Either we make a morning ascent of the Monch before returning to Chamonix, or or use Friday for a final attempt at the Eiger. We have the Monchjoch Hut booked for both Wednesday and Thursday nights in order to allow for this. If we climb the Eiger on Friday in good time, then it’s possible to take the train down to Grindelwald afterwards and drive back to Chamonix in the evening. Overnight in Chamonix.
Return travel should be arranged on Wednesday morning, after your final nights accommodation.
We base ourselves for the week in the famous French resort of Chamonix, in the shadow of Mont Blanc. Chamonix is one of the most famous Alpine centres in the world, with an unparalleled range of quality climbing across all grades and styles, and much of it with convenient cablecar access. The most common way to reach Chamonix is fly to Geneva, then take a shared taxi transfer to the Chamonix valley – transfers will drop off at the destination of your choice, but must be booked in advance.
Flight and transfers
- Fly to Geneva with numerous budget airlines: for an overview of the best options check out the excellent Sky Scanner flight comparison website.
- Airport transfer from Geneva to Chamonix: Mountain Drop-offs offer the best all round service, with regular reliable transfers through the season. They offer a shared minibus taxi service which meets you in the airport and drops you off at the door of your hotel. Book your transfer here and use promo code ALPGUID to receive a discount on your journey.
- Alternatively hire a car at Geneva airport (1.2 hrs drive to Cham): www.arguscarhire.com / www.holidayautos.co.uk
For flights and other travel options, including train, coach and driving, visit our Travel Planning page.
To enjoy this trip you should be comfortable operating at Fitness Level 3, and Tech Level 3 (as appropriate for the style of climbing on this trip ie Alpine, rock climbing or ice climbing).
Fitness Level 3
You do 3-4 hours CV training/sport per week. At this level you are happy doing a 5-6 hour hillwalk, 50 mile cycle or 3-4hr mountain bike ride without being totally exhausted. If you are into challenges – then the thought of doing a road sportive, or training to do a 1/2 (or maybe even a full) marathon, wouldn’t seem too ridiculous. Eg: you should be able to do the full Langdale Horseshoe: Langdale – Pike of Stickle – Angle Tarn – Bow Fell – Crinkle Crags – Pike of Blisco – Langdale in a day without finishing up exhausted.
Tech Level 3
Intermediate climber. Leading single or multi pitch trad rock climbs at Severe – VS / ice climbing experience seconding routes to Scottish grade 2 – 3 / familiar with multipitch abseil descents / alpine peaks at PD – easy AD standard.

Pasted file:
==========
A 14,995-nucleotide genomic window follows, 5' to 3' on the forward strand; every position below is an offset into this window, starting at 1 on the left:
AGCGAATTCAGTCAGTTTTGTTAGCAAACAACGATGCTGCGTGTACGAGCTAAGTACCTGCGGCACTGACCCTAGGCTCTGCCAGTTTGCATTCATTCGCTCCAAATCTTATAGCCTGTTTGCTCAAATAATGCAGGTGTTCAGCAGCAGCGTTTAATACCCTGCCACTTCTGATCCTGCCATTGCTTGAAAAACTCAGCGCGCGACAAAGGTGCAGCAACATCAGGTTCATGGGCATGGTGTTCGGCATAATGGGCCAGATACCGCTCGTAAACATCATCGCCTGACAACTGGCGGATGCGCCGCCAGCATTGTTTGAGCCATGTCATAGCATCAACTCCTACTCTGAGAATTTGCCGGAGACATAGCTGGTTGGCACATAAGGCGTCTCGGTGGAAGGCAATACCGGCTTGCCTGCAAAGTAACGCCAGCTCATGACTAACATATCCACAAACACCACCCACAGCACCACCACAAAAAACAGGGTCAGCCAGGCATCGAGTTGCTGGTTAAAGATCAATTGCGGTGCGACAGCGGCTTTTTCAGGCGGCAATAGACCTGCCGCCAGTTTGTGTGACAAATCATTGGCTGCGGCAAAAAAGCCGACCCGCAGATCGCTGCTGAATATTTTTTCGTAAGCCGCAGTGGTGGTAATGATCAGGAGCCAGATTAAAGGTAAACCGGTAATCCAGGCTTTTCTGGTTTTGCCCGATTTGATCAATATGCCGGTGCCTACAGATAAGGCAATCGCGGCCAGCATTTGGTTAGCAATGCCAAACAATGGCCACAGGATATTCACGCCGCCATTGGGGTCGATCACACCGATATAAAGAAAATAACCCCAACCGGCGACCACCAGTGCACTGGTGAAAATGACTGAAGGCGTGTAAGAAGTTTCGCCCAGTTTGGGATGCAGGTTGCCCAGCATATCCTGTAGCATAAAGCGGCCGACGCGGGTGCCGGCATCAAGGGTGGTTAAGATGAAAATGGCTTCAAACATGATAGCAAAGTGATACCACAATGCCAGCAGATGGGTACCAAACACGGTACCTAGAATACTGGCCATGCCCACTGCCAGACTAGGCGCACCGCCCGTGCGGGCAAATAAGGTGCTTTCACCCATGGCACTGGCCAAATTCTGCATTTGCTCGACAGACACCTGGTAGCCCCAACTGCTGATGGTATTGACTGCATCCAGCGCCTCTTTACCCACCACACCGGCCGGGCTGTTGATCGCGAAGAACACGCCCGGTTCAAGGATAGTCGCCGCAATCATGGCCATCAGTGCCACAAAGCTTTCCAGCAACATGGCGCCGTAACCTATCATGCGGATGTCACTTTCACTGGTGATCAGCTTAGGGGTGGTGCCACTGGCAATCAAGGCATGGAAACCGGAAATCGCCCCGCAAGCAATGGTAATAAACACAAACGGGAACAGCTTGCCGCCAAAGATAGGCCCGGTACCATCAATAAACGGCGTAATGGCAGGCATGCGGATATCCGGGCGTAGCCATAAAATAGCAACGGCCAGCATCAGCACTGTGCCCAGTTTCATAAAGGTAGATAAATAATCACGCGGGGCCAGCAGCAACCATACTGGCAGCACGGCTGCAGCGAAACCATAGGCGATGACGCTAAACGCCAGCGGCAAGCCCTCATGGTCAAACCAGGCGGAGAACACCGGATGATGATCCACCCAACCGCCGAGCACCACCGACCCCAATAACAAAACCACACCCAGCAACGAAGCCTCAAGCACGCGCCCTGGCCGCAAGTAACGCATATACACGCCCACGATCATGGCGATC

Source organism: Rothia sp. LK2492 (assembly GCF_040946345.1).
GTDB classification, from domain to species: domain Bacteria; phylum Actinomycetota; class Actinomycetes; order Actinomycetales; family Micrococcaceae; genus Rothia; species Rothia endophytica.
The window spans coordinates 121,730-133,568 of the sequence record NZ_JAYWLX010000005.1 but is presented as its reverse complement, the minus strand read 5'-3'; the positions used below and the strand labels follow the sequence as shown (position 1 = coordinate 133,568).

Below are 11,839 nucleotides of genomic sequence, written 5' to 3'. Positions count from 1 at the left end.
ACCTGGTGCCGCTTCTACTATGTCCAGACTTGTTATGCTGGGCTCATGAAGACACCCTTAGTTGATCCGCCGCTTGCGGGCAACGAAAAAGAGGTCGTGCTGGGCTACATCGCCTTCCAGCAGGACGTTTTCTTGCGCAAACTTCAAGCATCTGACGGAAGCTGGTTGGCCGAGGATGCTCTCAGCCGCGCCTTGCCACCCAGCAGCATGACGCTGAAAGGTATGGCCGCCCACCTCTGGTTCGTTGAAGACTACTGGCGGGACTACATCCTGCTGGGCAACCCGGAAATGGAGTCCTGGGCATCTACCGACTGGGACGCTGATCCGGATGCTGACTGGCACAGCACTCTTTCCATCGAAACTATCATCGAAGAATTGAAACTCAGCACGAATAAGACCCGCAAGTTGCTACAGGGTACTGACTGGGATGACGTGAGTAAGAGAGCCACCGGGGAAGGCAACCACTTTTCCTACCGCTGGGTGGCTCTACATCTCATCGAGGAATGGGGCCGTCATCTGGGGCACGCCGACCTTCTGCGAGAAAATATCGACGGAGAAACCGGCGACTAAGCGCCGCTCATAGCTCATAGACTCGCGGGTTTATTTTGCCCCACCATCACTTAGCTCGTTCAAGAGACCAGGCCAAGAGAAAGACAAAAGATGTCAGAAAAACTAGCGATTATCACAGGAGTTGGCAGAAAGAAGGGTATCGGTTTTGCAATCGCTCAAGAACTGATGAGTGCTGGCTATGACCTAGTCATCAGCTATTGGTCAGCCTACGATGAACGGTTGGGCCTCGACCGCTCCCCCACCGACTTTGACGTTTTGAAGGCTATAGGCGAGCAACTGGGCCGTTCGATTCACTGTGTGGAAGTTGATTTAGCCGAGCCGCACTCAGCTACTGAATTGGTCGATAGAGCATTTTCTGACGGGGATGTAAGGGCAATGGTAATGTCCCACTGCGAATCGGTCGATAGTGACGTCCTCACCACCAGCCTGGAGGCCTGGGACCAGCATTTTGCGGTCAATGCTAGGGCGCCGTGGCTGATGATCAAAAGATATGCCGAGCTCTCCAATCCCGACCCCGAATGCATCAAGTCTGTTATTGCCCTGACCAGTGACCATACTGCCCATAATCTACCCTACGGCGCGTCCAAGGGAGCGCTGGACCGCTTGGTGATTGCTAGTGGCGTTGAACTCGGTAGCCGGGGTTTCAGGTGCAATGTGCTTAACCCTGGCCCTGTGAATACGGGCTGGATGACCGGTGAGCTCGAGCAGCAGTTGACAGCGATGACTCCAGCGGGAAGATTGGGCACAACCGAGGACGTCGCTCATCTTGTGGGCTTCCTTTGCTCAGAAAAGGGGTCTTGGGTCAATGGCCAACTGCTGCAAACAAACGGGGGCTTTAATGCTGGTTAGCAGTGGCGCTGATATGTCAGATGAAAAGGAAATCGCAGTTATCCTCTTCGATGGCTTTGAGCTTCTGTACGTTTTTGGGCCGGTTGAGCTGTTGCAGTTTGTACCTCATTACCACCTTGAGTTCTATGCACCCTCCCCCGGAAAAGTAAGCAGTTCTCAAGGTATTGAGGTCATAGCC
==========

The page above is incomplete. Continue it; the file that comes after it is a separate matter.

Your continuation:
To view all climbing Technical and Fitness Levels, and for advice on trip preparation and training, please visit our training advice page.
Summer Alpine Kit List
Above all, alpine climbing kit needs to do the job, but be as light as possible. We work with various manufacturers including Arc’teryx, whose products we can thoroughly recommend.
- Waterproof jacket – lightweight breathable model
- Overtrousers – with long side zips
- Socks – warm ‘Smartwool’ type, plus thin liner socks and spares
- Gaiters – made from breathable material (or trim fitting trousers with ankle volume adjuster)
- Wicking thermal tops – long sleeved and light colour is ideal!
- Fleece mid layer – or equivalent light insulating layer
- Mountain trousers – light/mid-weight windproof softshell model
- Thin gloves – windproof ‘hardfleece’ model is good
- Warm insulated gloves – wind and waterproof
- Warm hat – must fit under a helmet
- Spare warm layer – fleece or lightweight synthetic belay jacket
- Water Container – at least 1 litre
- Headtorch and batteries
- Map, compass and whistle (optional, but a good idea)
- Personal medications and blister kit – zinc oxide tape, compeed, painkillers etc
- Sun Glasses – CE rated 3 or 4 with side protection
- Goggles – for windy/snowy conditions
- Sun and lip cream – factor 30+
- Sun hat
- Wallet and passport
- Alpine Club/BMC card (if you are a member) and insurance docs
Hut Overnight Items
- Small wash kit
- Spare lightweight t-shirt/socks/pants
- Silk sheet sleeping bag liner
- Ear plugs
- (Hut slippers for indoor use, and blankets/duvets and pillows are provided by the huts)
- Rucsac – 35/45l is perfect for general use
- Rucsac – superlight 15/20l model, for taking on long multi-pitch rock routes (for technical courses/private guiding)
- *Rigid mountaineering boots – Axe, Boot and Crampon advice
- Rock boots – must be comfortable enough to wear for several hours (can be hired in resort if nec)
- Approach shoes or trainers
- Trekking poles
- Harness, locking karabiner and belay device
- 2 prussik loops + karabiner – if in doubt, bring 3m of 6mm climbing cord!
- 120cm sling + locking karabiner
- Climbing helmet
- Crampons with antiball plates
- Ice Axe classic type for intro and general mountaineering courses
- Technical Ice Axe and Hammer – required for parts of the Tech Alpine/Cham Alpinist/Ice and Mixed/North Faces courses
Your guide will have ropes, climbing rack, first aid and survival equipment.
*Boots: These are VERY important to the success of your trip! Its best to have your own boots and break them in well before the start of the trip – see advice below.
Recommendations and Advice
Visit the Knowledge Base section of our website or our blog for equipment advice. If you can’t find what you’re looking for, please get in touch!
Backcountry UK in Ilkley offer an excellent mountain boot fitting service and general equipment advice.
Please see our Equipment Hire page for more details.
For this trip you must have specialist travel insurance providing medical, emergency search/rescue and repatriation cover for climbing and mountaineering activities as outlined in the course itinerary. We also strongly recommend that you purchase cancellation cover, in case you’re unable to attend your trip due to personal circumstances or injury. Please arrange your insurance as soon as your trip is confirmed to run.
Please find further details on our insurance info page.